EMS Tips

Important Tips for 12 Lead Electrode Placement

This is a guest post from Paramedic/Firefighter Russel Stine. You can read more from him and connect with him at If you want to guest post on this blog, check out the guidelines here.

It’s been a while since I’ve done a true “tips and tricks” post, and with many new students these days who are not completely clear on the proper application of electrodes for a 12 lead, it seemed like a good place to pick up.

Now, some people think that the application of electrodes for 12 lead montoring isn’t important. You have probably seen what I call the “squared symbol” electrode placement of the precordial leads, or maybe the infamous “stomach leads” placement. Both of these are WRONG and will lead to a terrible 12 lead and an even worse interpretation. When your diagnosis determines transport speed, you may want a clear picture on which to base it from, especially if you transmit to the hospital en route.

So, the first step is to bare the chest. That’s right, take whatever is covering the chest and get it off. This will ensure you don’t have cables snag on clothing or clothing rubbing off one of your electrodes during acquisition.

The next step is to prepare the chest area. In men, this may mean shaving and drying; in women, this may mean removal of the bra and placement of a hospital gown. I always try to grab a few gowns at the hospital for just this purpose. Remember, we may be have to work quickly, but we can always try to preserve modesty.

Most services will place a razor, either the cheap plastic ones or the electric ones, in the monitor for the purpose of shaving hair. In a pinch, you can get away with using an electrode to tear the hair out, but it’s not too comfortable for the patient. My service also carries disposable wipes, I like to use them for drying a patient, but a towel or other dry cloth or paper towel will also work fine.

Electrode Placement

Now you are ready for electrode placement. Assuming the limb leads are attached appropriately (right arm on the arm, left leg on the leg, etc.) you can begin placing the precordial leads. If the patient can tolerate it, you should lay them supine. This will place the heart in it’s natural, neutral position without gravity pulling it out of position.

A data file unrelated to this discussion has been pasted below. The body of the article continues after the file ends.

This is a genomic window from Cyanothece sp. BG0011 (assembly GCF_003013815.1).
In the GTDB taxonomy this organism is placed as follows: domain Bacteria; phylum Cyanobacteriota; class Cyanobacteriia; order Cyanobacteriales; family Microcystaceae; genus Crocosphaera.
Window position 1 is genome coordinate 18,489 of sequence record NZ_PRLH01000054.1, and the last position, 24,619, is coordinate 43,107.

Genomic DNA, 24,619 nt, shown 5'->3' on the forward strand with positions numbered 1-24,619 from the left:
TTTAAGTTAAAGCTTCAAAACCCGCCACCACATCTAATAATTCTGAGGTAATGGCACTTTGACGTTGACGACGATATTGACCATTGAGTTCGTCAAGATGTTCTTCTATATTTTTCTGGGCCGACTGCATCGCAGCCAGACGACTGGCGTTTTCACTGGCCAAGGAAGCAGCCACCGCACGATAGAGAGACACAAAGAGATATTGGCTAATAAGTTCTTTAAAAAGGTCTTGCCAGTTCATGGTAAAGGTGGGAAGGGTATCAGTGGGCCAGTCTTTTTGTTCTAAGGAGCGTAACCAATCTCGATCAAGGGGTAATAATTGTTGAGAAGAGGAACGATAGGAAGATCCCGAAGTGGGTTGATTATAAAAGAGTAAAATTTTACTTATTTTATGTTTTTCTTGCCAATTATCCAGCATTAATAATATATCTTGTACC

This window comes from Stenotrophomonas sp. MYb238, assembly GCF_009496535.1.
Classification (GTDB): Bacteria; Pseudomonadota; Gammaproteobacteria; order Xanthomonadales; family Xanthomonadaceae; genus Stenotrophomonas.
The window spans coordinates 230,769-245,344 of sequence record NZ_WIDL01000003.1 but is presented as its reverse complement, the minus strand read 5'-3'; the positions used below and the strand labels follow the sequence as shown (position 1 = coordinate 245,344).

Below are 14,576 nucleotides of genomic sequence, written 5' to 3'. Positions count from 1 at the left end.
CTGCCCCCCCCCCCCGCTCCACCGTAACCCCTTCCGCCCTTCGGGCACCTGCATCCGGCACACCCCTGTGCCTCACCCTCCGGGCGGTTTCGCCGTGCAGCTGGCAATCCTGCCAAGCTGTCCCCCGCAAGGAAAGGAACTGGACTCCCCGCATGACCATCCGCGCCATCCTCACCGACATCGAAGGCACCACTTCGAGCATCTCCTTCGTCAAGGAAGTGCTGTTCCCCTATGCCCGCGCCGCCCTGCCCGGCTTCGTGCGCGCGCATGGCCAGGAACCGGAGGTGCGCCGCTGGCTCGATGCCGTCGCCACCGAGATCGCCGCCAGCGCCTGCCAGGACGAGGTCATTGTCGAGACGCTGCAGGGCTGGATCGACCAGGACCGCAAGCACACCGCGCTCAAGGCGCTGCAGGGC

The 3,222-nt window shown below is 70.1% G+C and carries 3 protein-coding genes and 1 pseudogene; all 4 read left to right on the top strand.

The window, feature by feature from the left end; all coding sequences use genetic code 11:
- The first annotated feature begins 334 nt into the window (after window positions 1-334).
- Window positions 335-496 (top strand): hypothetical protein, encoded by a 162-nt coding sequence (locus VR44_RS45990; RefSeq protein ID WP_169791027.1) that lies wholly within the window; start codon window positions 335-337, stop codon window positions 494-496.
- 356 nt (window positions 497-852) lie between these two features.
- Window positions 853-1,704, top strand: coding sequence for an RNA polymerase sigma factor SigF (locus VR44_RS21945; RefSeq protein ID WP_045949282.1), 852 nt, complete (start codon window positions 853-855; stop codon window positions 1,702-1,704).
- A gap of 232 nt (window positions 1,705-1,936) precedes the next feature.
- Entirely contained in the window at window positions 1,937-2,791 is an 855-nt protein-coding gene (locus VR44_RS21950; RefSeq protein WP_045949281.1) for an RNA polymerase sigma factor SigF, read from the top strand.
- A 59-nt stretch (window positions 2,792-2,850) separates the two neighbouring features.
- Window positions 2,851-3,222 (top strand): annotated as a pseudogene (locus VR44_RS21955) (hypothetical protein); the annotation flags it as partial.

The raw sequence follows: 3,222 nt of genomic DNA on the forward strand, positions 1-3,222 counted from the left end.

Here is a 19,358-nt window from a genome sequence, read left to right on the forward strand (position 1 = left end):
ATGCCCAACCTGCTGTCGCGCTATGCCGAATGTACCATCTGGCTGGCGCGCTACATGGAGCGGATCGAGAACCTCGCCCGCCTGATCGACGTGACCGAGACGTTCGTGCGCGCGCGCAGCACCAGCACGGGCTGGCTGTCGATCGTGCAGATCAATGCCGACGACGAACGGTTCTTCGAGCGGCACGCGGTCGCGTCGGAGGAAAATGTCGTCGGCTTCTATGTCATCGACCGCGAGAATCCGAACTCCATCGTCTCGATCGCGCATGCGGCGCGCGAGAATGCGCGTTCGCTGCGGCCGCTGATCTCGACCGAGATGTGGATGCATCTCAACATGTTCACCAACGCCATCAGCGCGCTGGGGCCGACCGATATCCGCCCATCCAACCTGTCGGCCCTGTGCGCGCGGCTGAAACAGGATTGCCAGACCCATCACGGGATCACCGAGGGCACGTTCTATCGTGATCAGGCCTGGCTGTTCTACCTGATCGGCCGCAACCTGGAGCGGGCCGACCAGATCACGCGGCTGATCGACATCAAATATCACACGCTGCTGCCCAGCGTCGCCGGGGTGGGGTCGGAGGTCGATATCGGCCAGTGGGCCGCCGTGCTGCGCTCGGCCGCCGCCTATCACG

Lead V1 will go in the 4th intercostal space (the space between the 4th and 5th ribs) on the anterior chest to your left or the patient’s right. Similarly, lead V2 will go in the same place, just on your right or the patient’s left. You can locate the 4th intercostal space by palpating down the sternum starting from just under the collarbone. It is typically one or two spaces below the Angle of Luis.

This is where most new medics and students get confused. You place V4 BEFORE V3. Here’s why: V3 is supposed to go DIRECTLY between V4 and V2. With that said, where do we place V4?

It goes on the patient’s left midclavicular line in the 5th intercostal space. I remember this location by visualizing the intermammary line and palpate directly below it. This should be about the location of the 5th intercostal space. Now place V3 between V2 and V4.

Placing V5 and V6 are pretty easy as they are in line with V4. V5 is placed on the left anterior axillary line and V6 is placed on the left mid-axillary line.

Make sure that your leads are secured and that your limb leads are in the correct locations, and you are ready to acquire a 12 lead ECG.

Russell Stine is a Firefighter/Paramedic with the Memphis Fire Department in Memphis, TN. He has been an EMT and Paramedic in Ohio, Oklahoma, and Tennessee since 2004 and has been involved in Fire/EMS since 1998. He is the author of the HybridMedic blog at and creator of The Apparatus Floor podcast.


By Greg Friese

Greg Friese, Stevens Point, Wisconsin, is an author, educator, paramedic, and marathon runner.

Greg was the co-host of the award winning EMSEduCast podcast, the only podcast by and for EMS educators. Greg has written for,, Wilderness Medical Associates, JEMS Magazine, and EMS World Magazine, and the NAEMSE Educator Newsletter.